In the spirit of ideas worth spreading, TEDx is a program of local, self-organized events that bring people together to share a TED-like experience. At a TEDx event, TEDTalks video and live speakers combine to spark deep discussion and connection in a small group. These local, self-organized events are branded TEDx, where x = independently organized TED event. The TED Conference provides general guidance for the TEDx program, but individual TEDx events are self-organized.* (*Subject to certain rules and regulations)

IMPORTANT CONTENT

30 Is Right and Wrong Always Black and White? | Juan Enriquez | TEDxBeaconStreet

Gepubliceerd op 3 dec. 2015

In retrospect, it is easy to see how seriously mistaken we were
But at the time there can be extraordinary societal pressures to conform with the norms set by mom, the preacher, teacher, doctor, lawyer, police, and government. Even on a subject as horrid as slavery. In this context let’s celebrate the heroes who stood up, not judge too harshly those who went along, and have the humility to accept that we too, may be doing things our grandkids will consider horrific… An active investor in early stage private companies in the life sciences and big data sectors, Juan is one of the world’s leading authorities on the uses and benefits of genomic code. He is the co-author of a recently published book Evolving Ourselves: How Unnatural Selection and Nonrandom Mutation are Shaping Life on Earth (March 2015) which describes a world where humans increasingly shape their environment, themselves, and other species. He is also the author of the global bestseller As The Future Catches You and of The Untied States of America, and co-author of Homo Evolutis. Juan writes, speaks, and teaches about the profound changes that genomics and other life sciences will cause in business, technology, politics, and society. He is one of the top speakers at TED and other venues. He and Bill Gatess were the first outside guest curators for TED. This talk was given at a TEDx event using the TED conference format but independently organized by a local community. Learn more at http://ted.com/tedx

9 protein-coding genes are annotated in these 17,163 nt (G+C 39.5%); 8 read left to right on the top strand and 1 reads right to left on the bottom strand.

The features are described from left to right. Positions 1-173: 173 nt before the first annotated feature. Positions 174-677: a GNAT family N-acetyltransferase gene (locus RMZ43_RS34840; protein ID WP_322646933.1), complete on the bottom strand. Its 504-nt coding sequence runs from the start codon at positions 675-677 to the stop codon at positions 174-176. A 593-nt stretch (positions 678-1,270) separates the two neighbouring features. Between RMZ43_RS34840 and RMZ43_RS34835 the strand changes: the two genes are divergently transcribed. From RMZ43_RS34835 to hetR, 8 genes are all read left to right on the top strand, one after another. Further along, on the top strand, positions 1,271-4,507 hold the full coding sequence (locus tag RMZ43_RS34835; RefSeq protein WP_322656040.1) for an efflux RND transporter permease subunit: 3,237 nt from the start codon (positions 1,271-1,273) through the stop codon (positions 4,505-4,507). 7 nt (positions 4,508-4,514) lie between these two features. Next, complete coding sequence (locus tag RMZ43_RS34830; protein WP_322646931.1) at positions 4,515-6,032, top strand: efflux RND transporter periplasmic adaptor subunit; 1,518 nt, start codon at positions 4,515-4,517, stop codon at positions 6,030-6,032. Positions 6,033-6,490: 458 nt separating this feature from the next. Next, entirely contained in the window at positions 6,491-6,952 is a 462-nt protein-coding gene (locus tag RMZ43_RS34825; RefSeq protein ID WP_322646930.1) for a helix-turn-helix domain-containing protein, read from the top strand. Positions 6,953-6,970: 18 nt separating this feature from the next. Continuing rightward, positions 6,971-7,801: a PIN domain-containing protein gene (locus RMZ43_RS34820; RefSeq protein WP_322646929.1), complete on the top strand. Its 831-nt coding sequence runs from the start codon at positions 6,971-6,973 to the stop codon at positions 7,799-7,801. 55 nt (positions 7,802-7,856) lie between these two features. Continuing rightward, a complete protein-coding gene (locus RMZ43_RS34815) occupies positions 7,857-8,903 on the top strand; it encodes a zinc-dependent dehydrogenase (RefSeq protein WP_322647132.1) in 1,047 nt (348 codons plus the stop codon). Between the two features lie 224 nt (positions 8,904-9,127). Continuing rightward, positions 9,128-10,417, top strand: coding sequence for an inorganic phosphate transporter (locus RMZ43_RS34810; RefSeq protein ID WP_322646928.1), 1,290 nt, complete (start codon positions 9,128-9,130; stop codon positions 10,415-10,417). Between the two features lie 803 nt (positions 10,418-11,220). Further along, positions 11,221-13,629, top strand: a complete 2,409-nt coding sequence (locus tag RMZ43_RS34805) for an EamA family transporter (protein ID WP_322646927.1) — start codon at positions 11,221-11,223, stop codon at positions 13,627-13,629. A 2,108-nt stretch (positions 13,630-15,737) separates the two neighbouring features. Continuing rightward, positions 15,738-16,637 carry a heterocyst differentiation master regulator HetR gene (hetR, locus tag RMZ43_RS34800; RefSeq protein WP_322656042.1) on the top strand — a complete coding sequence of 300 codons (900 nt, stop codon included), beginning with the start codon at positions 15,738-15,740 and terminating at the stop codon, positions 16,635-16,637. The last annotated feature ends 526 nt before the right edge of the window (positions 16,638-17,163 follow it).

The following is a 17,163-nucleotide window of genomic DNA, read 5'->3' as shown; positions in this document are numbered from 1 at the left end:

31 We need to talk about an injustice | Bryan Stevenson


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Gepubliceerd op 5 mrt. 2012

http://www.ted.com In an engaging and personal talk — with cameo appearances from his grandmother and Rosa Parks — human rights lawyer Bryan Stevenson shares some hard truths about America’s justice system, starting with a massive imbalance along racial lines: a third of the country’s black male population has been incarcerated at some point in their lives. These issues, which are wrapped up in America’s unexamined history, are rarely talked about with this level of candor, insight and persuasiveness.
TEDTalks is a daily video podcast of the best talks and performances from the TED Conference, where the world’s leading thinkers and doers give the talk of their lives in 18 minutes. Featured speakers have included Al Gore on climate change, Philippe Starck on design, Jill Bolte Taylor on observing her own stroke, Nicholas Negroponte on One Laptop per Child, Jane Goodall on chimpanzees, Bill Gates on malaria and mosquitoes, Pattie Maes on the “Sixth Sense” wearable tech, and “Lost” producer JJ Abrams on the allure of mystery. TED stands for Technology, Entertainment, Design, and TEDTalks cover these topics as well as science, business, development and the arts. Closed captions and translated subtitles in a variety of languages are now available on TED.com, at http://www.ted.com/translate